Despite overwhelming opposition from neighborhood residents and some city council members, 3M is continuing its push to purchase city-owned property to expand operations.
3M is one of two companies seeking a portion of the property at 1300 Cleveland Avenue, which is undergoing state-mandated environmental testing. The council this week unanimously approved a budget for $98,500 for the testing, which the Wisconsin Department of Natural Resources is mandating due to high levels of contamination detected in the area. Depending on results and subsequent DNR review, the site could see further testing or enter a remediation phase, said Wausau Public Works Director Eric Lindman, during Tuesday’s meeting .
Once remediation is complete, the city will decide the land’s ultimate use. Lindman said 3M seeks to buy about “25% to 30%” of 1300 Cleveland Ave., while the Department of Public Works is also contemplating expanding their operations on the property
Later, Lindman told Wausau Pilot & Review that 3M and Kolbe & Kolbe are both continuing their pursuit of the property despite rezoning and public opposition.
The roughly 7-acre parcel, once operated by a business suspected of dumping hazardous waste into the environment, is surrounded largely by residential homes. Tests so far unearthed potentially cancer-causing contaminants at as much as four times the industrial standard in some areas.
In April, the City Council rezoned the parcel from industrial to residential after residents mounted strong opposition to any further industrial activity in the neighborhood.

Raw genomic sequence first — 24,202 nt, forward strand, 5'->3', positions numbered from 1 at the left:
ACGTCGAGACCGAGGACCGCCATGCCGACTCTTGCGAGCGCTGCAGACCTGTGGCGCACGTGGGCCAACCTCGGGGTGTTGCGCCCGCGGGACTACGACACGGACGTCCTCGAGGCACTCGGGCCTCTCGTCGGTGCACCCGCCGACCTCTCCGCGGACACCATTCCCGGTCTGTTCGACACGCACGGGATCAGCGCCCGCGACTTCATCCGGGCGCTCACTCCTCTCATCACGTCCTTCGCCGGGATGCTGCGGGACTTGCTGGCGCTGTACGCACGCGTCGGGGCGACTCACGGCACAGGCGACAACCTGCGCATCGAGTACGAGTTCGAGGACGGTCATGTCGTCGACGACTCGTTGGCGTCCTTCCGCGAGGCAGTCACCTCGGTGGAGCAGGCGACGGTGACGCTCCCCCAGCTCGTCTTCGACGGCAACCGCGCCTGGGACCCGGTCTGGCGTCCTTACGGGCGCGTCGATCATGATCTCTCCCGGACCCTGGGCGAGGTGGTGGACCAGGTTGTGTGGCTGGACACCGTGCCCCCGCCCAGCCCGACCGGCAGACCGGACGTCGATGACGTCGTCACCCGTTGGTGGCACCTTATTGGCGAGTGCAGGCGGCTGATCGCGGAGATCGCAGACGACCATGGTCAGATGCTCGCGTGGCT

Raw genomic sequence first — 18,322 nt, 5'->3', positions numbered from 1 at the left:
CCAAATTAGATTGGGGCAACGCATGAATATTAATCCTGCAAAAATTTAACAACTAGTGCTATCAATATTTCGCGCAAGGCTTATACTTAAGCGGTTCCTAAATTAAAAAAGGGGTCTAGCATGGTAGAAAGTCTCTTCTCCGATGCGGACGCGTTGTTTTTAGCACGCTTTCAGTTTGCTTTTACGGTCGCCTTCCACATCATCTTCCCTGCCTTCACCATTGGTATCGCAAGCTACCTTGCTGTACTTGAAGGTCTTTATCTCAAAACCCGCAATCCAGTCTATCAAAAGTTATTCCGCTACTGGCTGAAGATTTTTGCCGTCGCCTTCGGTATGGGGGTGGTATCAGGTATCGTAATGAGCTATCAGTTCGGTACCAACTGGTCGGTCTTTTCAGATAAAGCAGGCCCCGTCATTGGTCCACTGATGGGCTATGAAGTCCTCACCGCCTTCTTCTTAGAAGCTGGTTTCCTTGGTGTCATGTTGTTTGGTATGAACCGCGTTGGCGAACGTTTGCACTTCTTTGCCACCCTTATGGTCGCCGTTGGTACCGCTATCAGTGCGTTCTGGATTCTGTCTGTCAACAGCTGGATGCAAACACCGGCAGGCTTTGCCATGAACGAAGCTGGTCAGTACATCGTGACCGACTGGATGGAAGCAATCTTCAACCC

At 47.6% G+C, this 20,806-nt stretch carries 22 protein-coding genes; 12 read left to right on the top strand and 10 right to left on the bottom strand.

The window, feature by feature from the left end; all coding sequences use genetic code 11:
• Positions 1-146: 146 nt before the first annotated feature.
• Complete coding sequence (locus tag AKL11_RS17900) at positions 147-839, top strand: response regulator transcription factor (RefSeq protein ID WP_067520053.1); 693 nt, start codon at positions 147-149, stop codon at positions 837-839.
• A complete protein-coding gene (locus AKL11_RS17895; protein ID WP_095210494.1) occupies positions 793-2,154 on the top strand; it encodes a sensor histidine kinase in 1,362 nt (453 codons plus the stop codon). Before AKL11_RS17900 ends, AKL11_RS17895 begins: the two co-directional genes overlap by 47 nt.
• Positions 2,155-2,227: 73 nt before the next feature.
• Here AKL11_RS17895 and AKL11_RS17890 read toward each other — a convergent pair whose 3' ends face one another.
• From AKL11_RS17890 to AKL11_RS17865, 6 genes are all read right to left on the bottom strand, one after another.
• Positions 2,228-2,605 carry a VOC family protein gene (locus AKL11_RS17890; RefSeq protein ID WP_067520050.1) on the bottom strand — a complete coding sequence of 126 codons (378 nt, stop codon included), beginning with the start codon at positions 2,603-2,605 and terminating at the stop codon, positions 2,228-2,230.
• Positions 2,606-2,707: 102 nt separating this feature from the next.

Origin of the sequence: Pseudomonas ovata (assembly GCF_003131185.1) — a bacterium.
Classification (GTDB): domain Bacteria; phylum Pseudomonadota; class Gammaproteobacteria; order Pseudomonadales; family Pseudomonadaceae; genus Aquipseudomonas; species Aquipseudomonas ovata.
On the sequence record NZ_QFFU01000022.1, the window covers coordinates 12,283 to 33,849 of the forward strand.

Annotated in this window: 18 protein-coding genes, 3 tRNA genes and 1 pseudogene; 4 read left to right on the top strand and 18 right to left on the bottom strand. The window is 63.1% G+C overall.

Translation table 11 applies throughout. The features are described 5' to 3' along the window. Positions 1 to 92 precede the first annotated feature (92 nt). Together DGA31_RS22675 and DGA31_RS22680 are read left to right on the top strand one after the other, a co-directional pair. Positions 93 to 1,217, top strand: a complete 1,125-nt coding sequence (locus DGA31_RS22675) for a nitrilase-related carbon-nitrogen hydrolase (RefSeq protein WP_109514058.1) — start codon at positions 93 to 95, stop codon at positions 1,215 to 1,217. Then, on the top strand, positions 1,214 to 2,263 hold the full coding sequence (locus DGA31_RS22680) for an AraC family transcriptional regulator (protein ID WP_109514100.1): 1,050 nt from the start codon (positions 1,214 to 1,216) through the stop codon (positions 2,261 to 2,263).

3M also sought help from state Rep. Pat Snyder (R-Schofield), who obliged.
Snyder attended Tuesday’s meeting to speak in favor of selling the parcel sought by 3M. In his comments, Snyder said 3M wants to purchase the space to house empty rail cars and increase their operating capacity.
The company would ‘take care of any EPA problem’ and also erect a barrier between the site and the nearby residential area, Snyder said. But the neighborhood houses a higher than average number of low-income families, many of which have long opposed any such expansion of 3M or any other manufacturing operation.
Snyder later told Wausau Pilot & Review that 3M’s general manager asked him for help because “ no one from the city was listening to them,” adding that the neighborhood residents are “extra sensitive to any type of development in their area.”
Snyder, who has received campaign contributions from 3M, vehemently denied that campaign finance played any role in making his case for the company. 3M contributed $250 and $500 in October 2018 and October 2020 respectively to Snyder’s campaign, according to campaign finance records.
“Why do people make everything political?” Snyder said. “I am not forcing the council to take a decision favoring the company; just asking them to consider their case.”
In a prepared statement Mario Diaz, 3M Wausau’s Plant Director, said 3M values “being a member of the Wausau community for over 90 years. We provide good employment opportunities, support our union members, donate to local charities and bring economic growth to the region.”